I grew up in an Italian community where food was integral to every celebration and event. Sharing a meal was (and still is) an expression of caring and love. Everyone had their specialty dishes and these were largely regional. From a very young age, I knew to ask who had made what and could taste the difference in technique or when someone had varied an ingredient.
Under no circumstances would someone ever share a recipe. If they did (5% chance), there would be a seriously incorrect quantity somewhere in the ingredients list and/or a couple of missing (or completely wrong) steps in the method. That's just how it was. My mother tells the story of the HUGE pavlova made with twelve egg whites; she should've realised she would never have been given the actual recipe, as requested of a family friend. To acquire someone's treasured recipe was an unlikely as being given a key to their house and permission to wander in any time day or night.
In this digital age, it's not only easier to find others' recipes but also to contribute to the wider baking and foodie communities. There are whole websites dedicated to sharing recipes, not to mention blogs, YouTube, Pinterest, hashtags on Twitter, Tumblr and online communities. Bakeries publish the very recipes they make and sell to customers. Some even hold classes teaching the public their tricks of the trade. While they may risk losing sales, they're actually increasing their overall profile and building up an appreciation of their product. Like making croissants and macarons, there are some things I'd rather leave to the experts (and pay good money for) now that I know just what is involved in the process. However, I have learned so much from others and my baking has improved in ways that wouldn't have been possible without people so generously sharing their knowledge.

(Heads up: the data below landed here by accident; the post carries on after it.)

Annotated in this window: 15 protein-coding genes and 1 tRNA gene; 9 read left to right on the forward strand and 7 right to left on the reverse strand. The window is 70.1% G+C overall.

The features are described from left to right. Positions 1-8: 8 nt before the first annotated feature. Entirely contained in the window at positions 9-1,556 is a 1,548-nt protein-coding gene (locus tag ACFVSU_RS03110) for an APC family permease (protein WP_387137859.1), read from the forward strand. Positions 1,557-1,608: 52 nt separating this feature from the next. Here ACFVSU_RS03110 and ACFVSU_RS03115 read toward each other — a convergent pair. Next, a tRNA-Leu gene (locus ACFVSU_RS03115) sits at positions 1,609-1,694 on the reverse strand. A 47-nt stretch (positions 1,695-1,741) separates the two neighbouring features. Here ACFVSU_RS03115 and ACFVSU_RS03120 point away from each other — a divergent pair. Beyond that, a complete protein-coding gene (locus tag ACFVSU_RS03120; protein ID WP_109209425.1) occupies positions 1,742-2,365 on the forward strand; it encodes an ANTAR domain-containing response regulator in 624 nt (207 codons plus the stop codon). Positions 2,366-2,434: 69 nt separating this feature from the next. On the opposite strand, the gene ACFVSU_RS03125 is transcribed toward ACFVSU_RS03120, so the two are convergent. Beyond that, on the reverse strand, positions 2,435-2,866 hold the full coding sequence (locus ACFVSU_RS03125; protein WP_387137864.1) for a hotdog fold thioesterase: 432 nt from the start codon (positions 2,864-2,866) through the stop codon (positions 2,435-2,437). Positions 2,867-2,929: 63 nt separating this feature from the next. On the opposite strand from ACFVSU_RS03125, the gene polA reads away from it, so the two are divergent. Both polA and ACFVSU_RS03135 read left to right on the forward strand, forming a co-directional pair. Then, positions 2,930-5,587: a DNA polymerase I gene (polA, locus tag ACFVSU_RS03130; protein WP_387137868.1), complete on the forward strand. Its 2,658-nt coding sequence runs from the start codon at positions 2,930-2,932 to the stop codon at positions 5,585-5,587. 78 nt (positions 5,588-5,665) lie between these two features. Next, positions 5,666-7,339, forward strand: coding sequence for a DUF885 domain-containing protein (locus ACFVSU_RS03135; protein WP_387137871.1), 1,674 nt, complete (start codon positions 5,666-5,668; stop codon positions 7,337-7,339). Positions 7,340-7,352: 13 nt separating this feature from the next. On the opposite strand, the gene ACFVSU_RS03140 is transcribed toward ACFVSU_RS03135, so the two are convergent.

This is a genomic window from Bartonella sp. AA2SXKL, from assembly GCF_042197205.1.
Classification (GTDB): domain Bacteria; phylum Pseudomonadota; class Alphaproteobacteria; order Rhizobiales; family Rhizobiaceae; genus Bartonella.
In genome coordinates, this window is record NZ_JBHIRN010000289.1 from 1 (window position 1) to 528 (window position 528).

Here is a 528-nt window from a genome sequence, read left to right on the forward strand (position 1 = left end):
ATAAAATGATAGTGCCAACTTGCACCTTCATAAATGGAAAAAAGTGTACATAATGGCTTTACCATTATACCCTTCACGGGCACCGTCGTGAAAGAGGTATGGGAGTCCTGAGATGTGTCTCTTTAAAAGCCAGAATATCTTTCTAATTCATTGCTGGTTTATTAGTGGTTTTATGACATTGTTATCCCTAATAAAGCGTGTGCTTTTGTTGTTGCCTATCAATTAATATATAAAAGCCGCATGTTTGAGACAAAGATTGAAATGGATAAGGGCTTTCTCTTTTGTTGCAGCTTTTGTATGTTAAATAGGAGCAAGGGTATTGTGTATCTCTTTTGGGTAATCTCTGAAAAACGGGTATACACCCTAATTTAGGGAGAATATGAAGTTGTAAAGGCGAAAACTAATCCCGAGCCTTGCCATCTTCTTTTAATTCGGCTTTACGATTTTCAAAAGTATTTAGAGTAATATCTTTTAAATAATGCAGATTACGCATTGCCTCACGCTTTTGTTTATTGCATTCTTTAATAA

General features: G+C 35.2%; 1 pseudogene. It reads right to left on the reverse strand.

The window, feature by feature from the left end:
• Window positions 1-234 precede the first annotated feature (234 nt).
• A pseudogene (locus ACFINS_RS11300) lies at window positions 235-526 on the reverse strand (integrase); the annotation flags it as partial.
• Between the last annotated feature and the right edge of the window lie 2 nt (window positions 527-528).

I'm really glad that the culture of bakers is changing. This continuous process of evolution and sharing can only benefit the future of foodies and those we cook for. However, to have the recipe is one thing; to master it is another ... but that's where practice makes it all so much fun.